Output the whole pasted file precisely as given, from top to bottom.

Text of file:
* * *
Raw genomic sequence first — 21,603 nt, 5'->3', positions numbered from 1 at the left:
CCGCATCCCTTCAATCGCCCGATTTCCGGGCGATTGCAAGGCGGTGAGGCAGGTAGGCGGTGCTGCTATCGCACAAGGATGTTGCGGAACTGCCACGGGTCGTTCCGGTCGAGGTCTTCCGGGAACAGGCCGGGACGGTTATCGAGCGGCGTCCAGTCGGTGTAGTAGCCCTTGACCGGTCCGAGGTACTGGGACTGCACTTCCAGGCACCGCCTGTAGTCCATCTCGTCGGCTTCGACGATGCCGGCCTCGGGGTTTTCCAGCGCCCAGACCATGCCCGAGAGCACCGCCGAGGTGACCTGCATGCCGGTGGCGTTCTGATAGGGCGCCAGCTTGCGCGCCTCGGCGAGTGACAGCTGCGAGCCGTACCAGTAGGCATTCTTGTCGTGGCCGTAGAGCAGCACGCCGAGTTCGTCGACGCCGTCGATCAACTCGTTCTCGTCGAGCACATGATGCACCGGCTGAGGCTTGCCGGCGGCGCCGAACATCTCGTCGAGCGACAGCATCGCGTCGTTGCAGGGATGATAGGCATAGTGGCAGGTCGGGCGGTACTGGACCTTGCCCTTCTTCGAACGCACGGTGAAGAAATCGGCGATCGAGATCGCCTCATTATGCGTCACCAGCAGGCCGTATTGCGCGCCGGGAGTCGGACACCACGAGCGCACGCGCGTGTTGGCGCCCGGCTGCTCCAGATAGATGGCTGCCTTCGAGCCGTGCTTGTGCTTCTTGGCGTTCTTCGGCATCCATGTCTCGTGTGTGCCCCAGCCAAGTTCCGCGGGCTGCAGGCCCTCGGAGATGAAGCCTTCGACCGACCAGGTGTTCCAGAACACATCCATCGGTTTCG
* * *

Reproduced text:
Raw genomic sequence first — 21,603 nt, 5'->3', positions numbered from 1 at the left:
CCGCATCCCTTCAATCGCCCGATTTCCGGGCGATTGCAAGGCGGTGAGGCAGGTAGGCGGTGCTGCTATCGCACAAGGATGTTGCGGAACTGCCACGGGTCGTTCCGGTCGAGGTCTTCCGGGAACAGGCCGGGACGGTTATCGAGCGGCGTCCAGTCGGTGTAGTAGCCCTTGACCGGTCCGAGGTACTGGGACTGCACTTCCAGGCACCGCCTGTAGTCCATCTCGTCGGCTTCGACGATGCCGGCCTCGGGGTTTTCCAGCGCCCAGACCATGCCCGAGAGCACCGCCGAGGTGACCTGCATGCCGGTGGCGTTCTGATAGGGCGCCAGCTTGCGCGCCTCGGCGAGTGACAGCTGCGAGCCGTACCAGTAGGCATTCTTGTCGTGGCCGTAGAGCAGCACGCCGAGTTCGTCGACGCCGTCGATCAACTCGTTCTCGTCGAGCACATGATGCACCGGCTGAGGCTTGCCGGCGGCGCCGAACATCTCGTCGAGCGACAGCATCGCGTCGTTGCAGGGATGATAGGCATAGTGGCAGGTCGGGCGGTACTGGACCTTGCCCTTCTTCGAACGCACGGTGAAGAAATCGGCGATCGAGATCGCCTCATTATGCGTCACCAGCAGGCCGTATTGCGCGCCGGGAGTCGGACACCACGAGCGCACGCGCGTGTTGGCGCCCGGCTGCTCCAGATAGATGGCTGCCTTCGAGCCGTGCTTGTGCTTCTTGGCGTTCTTCGGCATCCATGTCTCGTGTGTGCCCCAGCCAAGTTCCGCGGGCTGCAGGCCCTCGGAGATGAAGCCTTCGACCGACCAGGTGTTCCAGAACACATCCATCGGTTTCG